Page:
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Icons of the past, present and future

(Global Times)

08:25, September 06, 2011

Tourists take photos in front of Chairman Mao's renovated residence from 1943 to 1945 in Yan’an. (CFP Photo)

The sun is setting rapidly behind a bank of rolling hills as Zhang Yang gets comfortable on his impossibly tiny stool. He fills his long thin pipe from a dangling pouch of tobacco, before beginning an often told yarn to visitors who have come to share a few days at his ancestral home carved into a hillside.

Zhang's life and home in the countryside of Shaanxi Province is a bridge that connects China’s revered revolutionary past, its current ambitious development and a future that teeters from preserving a way of life to capitalizing on money-making opportunities.

At 51, Zhang is the perfect age to represent all three elements in this once desperately poor county where Chairman Mao encamped for more than a decade after the Long March (1934-36).

Zhang is thin but strong; the picture of perfect middle-age health. His sinewy body has been honed by hard and honest labor maintaining his fields and hillside terraces. He returned to his village with homes scattered around surrounding hillsides after some years as a migrant worker, and this is where he wants to be.

The Global Times and nine other media outlets were invited by the county government to spend a week touring the villages of Wuqi, which is located three hours’ drive from Yan’an, which in turn is one of China’s most historically revered rural cities.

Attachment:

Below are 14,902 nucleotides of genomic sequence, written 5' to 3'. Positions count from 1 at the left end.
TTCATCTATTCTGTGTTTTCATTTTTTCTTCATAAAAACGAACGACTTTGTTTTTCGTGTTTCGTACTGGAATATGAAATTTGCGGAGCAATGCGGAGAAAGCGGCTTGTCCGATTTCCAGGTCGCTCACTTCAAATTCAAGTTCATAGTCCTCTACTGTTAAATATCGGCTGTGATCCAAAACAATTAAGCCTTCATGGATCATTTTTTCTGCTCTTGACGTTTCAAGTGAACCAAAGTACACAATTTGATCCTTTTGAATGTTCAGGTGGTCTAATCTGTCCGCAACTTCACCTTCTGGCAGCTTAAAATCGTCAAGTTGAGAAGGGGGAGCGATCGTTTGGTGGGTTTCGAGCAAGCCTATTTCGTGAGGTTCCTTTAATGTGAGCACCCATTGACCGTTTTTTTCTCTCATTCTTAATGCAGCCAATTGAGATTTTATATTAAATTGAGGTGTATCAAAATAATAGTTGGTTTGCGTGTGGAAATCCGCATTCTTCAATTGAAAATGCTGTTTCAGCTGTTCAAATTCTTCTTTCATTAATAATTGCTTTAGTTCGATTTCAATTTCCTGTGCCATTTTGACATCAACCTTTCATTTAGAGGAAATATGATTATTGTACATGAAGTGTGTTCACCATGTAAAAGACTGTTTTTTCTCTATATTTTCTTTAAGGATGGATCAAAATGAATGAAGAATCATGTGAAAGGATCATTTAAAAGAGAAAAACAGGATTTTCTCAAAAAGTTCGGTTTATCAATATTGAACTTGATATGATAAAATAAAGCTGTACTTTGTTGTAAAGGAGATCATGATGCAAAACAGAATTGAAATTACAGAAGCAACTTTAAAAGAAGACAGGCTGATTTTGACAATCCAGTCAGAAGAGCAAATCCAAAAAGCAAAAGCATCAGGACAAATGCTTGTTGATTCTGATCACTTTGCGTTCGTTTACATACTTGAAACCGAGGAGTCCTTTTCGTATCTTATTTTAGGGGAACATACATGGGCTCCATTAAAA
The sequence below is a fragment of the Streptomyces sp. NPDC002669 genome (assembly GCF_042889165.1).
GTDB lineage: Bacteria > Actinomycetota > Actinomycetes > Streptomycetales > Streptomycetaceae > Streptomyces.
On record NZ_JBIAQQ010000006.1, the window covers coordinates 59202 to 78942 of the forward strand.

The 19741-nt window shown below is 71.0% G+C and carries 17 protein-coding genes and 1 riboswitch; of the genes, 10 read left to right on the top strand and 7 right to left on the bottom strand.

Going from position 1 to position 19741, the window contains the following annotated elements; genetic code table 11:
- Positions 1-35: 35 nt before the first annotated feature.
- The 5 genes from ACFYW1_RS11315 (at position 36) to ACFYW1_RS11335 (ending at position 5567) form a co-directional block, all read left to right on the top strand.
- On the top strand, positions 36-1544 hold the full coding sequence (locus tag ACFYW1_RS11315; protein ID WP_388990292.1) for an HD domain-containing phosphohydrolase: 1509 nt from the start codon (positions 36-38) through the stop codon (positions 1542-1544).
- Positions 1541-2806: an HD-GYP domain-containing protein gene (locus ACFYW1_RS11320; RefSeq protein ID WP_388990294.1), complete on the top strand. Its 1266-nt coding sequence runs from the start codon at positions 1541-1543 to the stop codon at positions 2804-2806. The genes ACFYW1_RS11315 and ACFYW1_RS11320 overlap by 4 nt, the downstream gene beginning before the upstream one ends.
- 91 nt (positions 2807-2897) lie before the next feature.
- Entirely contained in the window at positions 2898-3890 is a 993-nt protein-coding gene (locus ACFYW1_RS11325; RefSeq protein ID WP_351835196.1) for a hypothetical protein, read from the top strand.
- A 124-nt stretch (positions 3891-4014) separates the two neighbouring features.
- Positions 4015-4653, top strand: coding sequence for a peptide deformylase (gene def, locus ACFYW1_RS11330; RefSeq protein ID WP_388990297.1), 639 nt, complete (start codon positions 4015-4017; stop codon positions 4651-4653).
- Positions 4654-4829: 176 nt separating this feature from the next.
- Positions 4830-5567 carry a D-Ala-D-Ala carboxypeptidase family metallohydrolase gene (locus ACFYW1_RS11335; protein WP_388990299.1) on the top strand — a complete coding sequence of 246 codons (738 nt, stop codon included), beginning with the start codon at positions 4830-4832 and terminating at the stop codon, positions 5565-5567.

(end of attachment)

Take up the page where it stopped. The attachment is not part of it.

And this is where Zhang’s yarn begins. Speaking in his local dialect, Zhang weaves an unlikely story of how his grandmother served Chairman Mao noodles in mutton soup at her home in the late 1930s.

Zhang says the Chairman gulped down three bowls of his grandmother’s noodles the day before the last battle that ended the Long March. Zhang’s tale is further embellished with the fact that the family didn’t know of their claim to fame until almost 50 years later when some of the original soldiers in Mao’s unit returned to see the old woman’s home and surprised her family with the story that she had served the Chairman his last meal of the Long March.

Throughout the five-day tour the local government provided the Global Times with other, stories and facts of the area’s great progress and plans for a future partially based on tourism. While Zhang was obviously hand-picked, he and his wife were undeniably authentic and extremely gracious hosts.

By Liu Linlin, Global Times

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